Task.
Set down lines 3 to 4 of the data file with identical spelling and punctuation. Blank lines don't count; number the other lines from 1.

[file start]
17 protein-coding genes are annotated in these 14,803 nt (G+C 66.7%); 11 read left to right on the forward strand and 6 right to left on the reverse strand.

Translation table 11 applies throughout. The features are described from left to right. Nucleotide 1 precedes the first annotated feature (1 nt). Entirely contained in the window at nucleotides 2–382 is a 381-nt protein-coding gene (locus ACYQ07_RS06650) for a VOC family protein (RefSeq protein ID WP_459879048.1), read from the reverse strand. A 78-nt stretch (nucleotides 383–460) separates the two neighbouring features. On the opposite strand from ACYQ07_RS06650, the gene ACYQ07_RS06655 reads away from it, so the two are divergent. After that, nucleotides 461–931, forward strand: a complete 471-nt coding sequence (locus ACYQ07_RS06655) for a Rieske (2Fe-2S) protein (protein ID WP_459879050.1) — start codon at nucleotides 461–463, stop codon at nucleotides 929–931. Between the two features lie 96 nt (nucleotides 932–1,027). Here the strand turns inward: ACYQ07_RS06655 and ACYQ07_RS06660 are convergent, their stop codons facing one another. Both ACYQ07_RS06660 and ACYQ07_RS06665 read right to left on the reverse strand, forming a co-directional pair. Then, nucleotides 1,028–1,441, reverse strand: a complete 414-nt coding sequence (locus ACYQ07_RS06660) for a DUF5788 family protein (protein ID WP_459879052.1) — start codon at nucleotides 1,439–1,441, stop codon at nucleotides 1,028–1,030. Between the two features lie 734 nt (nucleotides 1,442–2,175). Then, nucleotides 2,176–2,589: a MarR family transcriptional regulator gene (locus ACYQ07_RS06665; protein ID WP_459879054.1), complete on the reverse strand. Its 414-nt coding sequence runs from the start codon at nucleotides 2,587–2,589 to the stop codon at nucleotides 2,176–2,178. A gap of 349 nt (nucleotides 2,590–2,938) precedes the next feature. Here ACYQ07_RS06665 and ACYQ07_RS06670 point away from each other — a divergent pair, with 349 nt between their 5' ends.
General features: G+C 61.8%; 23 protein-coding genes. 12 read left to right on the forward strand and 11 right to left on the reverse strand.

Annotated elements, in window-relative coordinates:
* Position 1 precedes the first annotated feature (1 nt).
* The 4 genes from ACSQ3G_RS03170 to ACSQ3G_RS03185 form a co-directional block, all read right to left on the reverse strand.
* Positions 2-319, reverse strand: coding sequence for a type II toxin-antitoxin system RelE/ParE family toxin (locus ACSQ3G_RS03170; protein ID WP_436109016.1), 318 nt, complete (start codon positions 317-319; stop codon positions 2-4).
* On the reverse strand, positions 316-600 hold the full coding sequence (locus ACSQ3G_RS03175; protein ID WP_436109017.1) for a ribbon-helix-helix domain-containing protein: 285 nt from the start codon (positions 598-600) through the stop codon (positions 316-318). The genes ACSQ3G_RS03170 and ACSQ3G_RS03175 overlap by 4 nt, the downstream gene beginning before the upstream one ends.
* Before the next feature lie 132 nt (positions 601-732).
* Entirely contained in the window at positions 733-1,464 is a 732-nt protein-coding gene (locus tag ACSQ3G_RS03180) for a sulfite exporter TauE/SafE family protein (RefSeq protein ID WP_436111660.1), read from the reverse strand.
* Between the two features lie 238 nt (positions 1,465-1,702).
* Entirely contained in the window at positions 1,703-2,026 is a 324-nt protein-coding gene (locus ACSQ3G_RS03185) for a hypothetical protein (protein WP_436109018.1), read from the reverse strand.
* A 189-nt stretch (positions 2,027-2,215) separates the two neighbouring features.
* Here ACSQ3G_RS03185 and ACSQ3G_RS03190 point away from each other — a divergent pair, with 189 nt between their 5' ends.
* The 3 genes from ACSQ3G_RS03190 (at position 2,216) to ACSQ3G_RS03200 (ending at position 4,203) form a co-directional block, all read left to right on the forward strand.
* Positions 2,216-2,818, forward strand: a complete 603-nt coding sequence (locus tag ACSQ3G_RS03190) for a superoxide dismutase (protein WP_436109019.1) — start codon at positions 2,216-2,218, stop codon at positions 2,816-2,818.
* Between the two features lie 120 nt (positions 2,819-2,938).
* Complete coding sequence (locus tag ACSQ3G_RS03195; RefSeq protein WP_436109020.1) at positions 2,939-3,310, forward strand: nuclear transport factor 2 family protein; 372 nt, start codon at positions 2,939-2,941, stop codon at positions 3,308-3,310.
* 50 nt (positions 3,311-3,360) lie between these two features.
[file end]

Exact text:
General features: G+C 61.8%; 23 protein-coding genes. 12 read left to right on the forward strand and 11 right to left on the reverse strand.

Annotated elements, in window-relative coordinates: